Rapid determination of general cell status, cell viability, and optimal harvest time in eukaryotic cell cultures by impedance flow cytometry
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The determination of cell viability is essential to many areas of life sciences and biotechnology. Typically, cell viability measurements are based on the optical analysis of stained cells, which requires additional labeling steps and is hard to implement online. Frequency-dependent impedance flow cytometry (IFC) provides a label-free, fast, and reliable alternative to determine cell viability at the single cell level based on the Coulter principle. Here, we describe the application of IFC to eukaryotic cell cultures and compare the results to commonly used staining methods. Yeast cell parameters were assessed in normal and heat-inactivated cells as well as in alcoholic fermentation and long-term batch cultures providing a precise and fast determination of the cell viability and further quantitative measures of the cell culture status. As an important new application, we have investigated recombinant protein production in the widely used baculovirus insect cell expression system. The IFC analysis revealed the presence of a subpopulation of cells, which correlates with the protein expression yield, but it is not detectable with conventional optical cell counters. We tentatively identify this subpopulation as cells in the late phase of infection. Their detection can serve as a predictor for the optimal time point of harvest. The IFC technique should be generally applicable to many eukaryotic cell cultures in suspension, possibly also implemented online.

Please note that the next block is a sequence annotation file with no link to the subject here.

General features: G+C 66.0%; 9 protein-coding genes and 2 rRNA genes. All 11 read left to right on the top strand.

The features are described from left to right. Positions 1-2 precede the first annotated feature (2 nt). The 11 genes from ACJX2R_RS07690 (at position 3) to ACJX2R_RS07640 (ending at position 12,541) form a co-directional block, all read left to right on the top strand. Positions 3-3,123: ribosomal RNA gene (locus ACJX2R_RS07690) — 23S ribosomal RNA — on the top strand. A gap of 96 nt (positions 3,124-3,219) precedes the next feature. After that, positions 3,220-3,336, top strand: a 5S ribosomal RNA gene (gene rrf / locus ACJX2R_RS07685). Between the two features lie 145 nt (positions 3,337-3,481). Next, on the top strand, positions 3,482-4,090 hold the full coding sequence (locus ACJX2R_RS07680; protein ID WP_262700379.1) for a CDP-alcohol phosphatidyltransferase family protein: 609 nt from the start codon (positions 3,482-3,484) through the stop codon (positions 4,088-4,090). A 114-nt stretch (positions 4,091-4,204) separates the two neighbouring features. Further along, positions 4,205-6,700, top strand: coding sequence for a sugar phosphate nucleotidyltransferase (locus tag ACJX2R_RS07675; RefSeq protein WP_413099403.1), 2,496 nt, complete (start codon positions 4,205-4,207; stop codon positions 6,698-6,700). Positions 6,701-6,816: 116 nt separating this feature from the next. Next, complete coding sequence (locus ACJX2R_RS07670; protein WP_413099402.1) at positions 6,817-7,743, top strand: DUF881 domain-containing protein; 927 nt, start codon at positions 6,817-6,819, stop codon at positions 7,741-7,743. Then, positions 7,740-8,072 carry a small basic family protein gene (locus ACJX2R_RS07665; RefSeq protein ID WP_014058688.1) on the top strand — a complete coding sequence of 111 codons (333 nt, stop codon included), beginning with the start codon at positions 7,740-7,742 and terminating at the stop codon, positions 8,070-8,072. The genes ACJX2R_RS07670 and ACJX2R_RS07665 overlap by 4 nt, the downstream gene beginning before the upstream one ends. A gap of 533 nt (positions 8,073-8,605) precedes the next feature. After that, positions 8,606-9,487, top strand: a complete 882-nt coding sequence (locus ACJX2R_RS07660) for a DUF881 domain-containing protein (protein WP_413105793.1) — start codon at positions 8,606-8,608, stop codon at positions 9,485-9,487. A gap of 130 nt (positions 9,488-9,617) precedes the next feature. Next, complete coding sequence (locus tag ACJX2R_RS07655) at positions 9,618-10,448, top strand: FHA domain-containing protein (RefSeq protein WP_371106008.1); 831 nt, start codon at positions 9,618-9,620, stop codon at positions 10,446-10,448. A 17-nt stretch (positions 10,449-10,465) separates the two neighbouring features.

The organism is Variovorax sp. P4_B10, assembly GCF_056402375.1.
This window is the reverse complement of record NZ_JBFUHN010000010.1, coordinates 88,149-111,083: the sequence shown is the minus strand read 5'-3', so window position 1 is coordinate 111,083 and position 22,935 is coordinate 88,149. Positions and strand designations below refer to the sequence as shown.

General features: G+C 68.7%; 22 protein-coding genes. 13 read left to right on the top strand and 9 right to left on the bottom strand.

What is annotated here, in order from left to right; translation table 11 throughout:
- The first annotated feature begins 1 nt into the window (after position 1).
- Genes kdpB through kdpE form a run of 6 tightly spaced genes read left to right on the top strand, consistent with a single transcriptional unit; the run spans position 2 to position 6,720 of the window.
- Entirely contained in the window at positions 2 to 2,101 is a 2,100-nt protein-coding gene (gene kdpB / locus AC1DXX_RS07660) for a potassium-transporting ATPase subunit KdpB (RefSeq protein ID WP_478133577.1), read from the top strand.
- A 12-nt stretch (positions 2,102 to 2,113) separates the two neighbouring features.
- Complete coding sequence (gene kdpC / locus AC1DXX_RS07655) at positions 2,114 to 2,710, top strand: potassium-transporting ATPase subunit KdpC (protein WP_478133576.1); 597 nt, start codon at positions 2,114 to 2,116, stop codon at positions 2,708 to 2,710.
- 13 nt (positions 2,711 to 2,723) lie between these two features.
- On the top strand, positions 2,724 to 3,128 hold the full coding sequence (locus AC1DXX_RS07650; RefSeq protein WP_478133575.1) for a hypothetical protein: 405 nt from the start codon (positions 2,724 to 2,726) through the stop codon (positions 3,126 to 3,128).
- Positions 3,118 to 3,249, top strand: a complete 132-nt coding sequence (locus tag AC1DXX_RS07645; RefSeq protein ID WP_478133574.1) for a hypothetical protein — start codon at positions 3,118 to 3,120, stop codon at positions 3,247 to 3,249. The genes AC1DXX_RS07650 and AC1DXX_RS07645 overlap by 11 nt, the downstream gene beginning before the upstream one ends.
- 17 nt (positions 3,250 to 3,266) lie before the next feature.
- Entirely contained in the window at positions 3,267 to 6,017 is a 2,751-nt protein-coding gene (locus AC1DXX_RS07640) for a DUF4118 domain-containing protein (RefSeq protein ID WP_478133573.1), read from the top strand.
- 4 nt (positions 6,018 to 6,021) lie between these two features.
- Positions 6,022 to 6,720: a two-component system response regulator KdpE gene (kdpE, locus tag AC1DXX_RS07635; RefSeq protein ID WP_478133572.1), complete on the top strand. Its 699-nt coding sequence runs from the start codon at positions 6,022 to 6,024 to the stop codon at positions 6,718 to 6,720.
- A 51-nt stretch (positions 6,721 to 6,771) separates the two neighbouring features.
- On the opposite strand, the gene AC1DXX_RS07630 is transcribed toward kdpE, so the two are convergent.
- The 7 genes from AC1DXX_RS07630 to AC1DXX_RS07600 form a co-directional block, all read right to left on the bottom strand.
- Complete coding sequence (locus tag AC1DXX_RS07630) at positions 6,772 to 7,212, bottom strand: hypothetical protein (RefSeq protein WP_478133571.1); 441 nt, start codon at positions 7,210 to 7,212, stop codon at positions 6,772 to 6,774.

KeywordsInsect cells Yeast Viability Cell density Microfluidics Single cell Fermentation Bioprocessing Label-free Recombinant expression
We thank Alexandra Meng for valuable suggestions on the manuscript and Doppelleu Boxer AG for providing yeast samples from their large-scale production tank.
Christian Opitz, Grit Schade, Marcel Ottiger, and Stephan Grzesiek designed the study. Christian Opitz, Grit Schade, and Silvan Kaufmann carried out data acquisition, analysis, and interpretation. Marco Di Berardino, Marcel Ottiger, and Stephan Grzesiek participated in data interpretation. Christian Opitz, Grit Schade, Silvan Kaufmann, Marco Di Berardino, Marcel Ottiger, and Stephan Grzesiek wrote the manuscript.
This work was supported by the Swiss National Science Foundation (grant 31-173089 to S.G.).
Compliance with ethical standards
Conflict of interest
Grit Schade, Silvan Kaufmann, Marco Di Berardino, and Marcel Ottiger are employees of Amphasys AG, Root, Switzerland. Christian Opitz and Stephan Grzesiek declare that they have no conflict of interest.
This article does not contain any studies with human participants or animals performed by any of the authors.
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